Binding analysis was performed as described previously with slight modification (Gottschall et al, 1990). Plasma membranes isolated from CHO/FM‐3 and CHO/FM‐4 cells were incubated with 50 pM [125I‐Tyr0]‐human NMS and increasing concentrations of competitive peptide at room temperature for 2 h in binding buffer containing 0.05% CHAPS and 1% BSA. Bound and free ligands were separated by filtration, and the radioactivity was measured using a TopCount liquid scintillation counter (Packard).
RNA was isolated from 8‐week‐old Wistar rats, and various brain regions were dissected as reported previously (Murakami and Takahashi, 1983). Quantitative RT–PCR was conducted with a LightCycler system (Roche) using a LightCycler‐FastStart DNA Master SYBR Green I kit (Roche). The primer set used for rat NMS was 5′‐CTCATCTGTGGTCTGCAAAGAG‐3′ and 5′‐GCATACAGAAGCAGTAGATGAC‐3′. Known amounts of rat NMS cDNA were used to obtain a standard curve. Rat GAPDH mRNA was also measured as an internal control.
In situ hybridization histochemistry
In situ hybridization histochemistry was carried out on 12 μm coronal sections of whole rat brains as described previously (Ozaki et al, 2002). The following 35S‐labeled antisense oligonucleotides were used: 5′‐TGAGGAGGGGATCTGTAGCATACAGAAGCA‐3′ for NMS; 5′‐GTGTCGTTTGACCGGCACGGGGTCTTCCG‐3′ for VIP; and 5′‐CAGCTCCCGGGCTGGCCCGTCCAGCT‐3′ for AVP. Hybridized sections were apposed to autoradiography film. The autoradiographic images were quantified by an MCID imaging analyzer (Imaging Research) using a 14C standard. Data were normalized with respect to the differences between signal intensities in equivalent areas of the SCN. The time‐dependent profiles of expression were analyzed using one‐way ANOVA followed by Scheffe's multiple comparisons test. The effects of light and dark pulses on expression levels were evaluated using one‐way ANOVA with the post hoc Fisher's test.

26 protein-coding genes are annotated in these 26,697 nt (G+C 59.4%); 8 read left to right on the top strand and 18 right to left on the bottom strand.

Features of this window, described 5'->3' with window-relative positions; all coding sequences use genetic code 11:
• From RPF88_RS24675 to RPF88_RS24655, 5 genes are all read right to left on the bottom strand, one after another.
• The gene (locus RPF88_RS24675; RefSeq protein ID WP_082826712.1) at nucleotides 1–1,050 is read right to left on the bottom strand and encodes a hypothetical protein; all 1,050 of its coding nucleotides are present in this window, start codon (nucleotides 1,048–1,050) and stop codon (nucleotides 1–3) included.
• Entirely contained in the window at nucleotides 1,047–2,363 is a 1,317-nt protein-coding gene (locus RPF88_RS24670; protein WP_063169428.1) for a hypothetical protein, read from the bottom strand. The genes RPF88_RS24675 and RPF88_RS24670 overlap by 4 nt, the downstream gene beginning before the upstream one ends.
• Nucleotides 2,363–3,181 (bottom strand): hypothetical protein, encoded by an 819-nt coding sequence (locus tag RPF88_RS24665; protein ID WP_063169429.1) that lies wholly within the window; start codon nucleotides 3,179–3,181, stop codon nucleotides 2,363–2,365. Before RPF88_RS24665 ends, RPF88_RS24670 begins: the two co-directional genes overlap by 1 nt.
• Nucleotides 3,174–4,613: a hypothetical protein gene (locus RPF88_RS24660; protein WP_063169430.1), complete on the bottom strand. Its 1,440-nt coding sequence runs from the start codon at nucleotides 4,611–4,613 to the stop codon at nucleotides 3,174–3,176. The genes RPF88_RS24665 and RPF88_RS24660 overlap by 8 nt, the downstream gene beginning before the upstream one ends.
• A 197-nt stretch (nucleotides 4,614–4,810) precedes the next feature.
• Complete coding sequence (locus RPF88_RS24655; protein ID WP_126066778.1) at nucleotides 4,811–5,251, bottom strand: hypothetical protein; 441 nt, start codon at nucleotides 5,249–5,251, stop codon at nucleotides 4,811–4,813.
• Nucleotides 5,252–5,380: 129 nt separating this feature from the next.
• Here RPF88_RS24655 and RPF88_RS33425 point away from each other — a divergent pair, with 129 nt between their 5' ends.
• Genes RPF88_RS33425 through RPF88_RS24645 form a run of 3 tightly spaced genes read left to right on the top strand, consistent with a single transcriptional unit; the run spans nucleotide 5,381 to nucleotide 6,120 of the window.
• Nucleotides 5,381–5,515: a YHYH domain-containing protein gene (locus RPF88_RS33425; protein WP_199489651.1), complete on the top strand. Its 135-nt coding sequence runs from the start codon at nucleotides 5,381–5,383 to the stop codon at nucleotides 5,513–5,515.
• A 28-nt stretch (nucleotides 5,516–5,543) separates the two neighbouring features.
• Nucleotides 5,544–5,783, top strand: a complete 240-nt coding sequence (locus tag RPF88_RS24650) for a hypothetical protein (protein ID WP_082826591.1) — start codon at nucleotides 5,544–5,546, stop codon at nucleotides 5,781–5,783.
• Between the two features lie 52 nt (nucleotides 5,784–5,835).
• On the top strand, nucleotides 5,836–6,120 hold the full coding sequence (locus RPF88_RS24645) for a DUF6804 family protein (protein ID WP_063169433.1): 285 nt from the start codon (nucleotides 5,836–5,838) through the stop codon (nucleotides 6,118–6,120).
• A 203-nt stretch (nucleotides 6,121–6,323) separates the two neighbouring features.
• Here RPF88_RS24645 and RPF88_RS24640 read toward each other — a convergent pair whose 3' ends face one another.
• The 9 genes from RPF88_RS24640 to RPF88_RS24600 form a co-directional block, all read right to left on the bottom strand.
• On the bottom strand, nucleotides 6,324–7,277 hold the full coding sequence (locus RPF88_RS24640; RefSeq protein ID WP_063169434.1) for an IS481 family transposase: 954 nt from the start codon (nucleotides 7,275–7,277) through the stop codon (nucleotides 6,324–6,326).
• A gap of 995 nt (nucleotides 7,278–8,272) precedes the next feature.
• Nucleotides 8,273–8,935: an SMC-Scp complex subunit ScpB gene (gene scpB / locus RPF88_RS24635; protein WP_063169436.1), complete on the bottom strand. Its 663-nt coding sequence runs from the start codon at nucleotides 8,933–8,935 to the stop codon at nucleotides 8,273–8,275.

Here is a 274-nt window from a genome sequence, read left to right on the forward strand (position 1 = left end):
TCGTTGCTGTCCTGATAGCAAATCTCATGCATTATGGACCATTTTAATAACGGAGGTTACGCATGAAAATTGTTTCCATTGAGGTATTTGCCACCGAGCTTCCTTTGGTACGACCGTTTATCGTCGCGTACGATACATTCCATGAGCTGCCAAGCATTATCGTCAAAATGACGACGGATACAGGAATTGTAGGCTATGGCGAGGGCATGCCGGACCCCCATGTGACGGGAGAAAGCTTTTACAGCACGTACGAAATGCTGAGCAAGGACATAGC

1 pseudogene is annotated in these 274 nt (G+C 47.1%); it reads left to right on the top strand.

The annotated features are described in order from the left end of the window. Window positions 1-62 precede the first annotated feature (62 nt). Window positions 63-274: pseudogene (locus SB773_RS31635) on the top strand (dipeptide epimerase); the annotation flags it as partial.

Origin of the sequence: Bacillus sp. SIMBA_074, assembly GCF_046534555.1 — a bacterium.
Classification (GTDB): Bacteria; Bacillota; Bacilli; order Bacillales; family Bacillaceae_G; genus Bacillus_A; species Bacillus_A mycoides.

Recording of rhythm of locomotor activity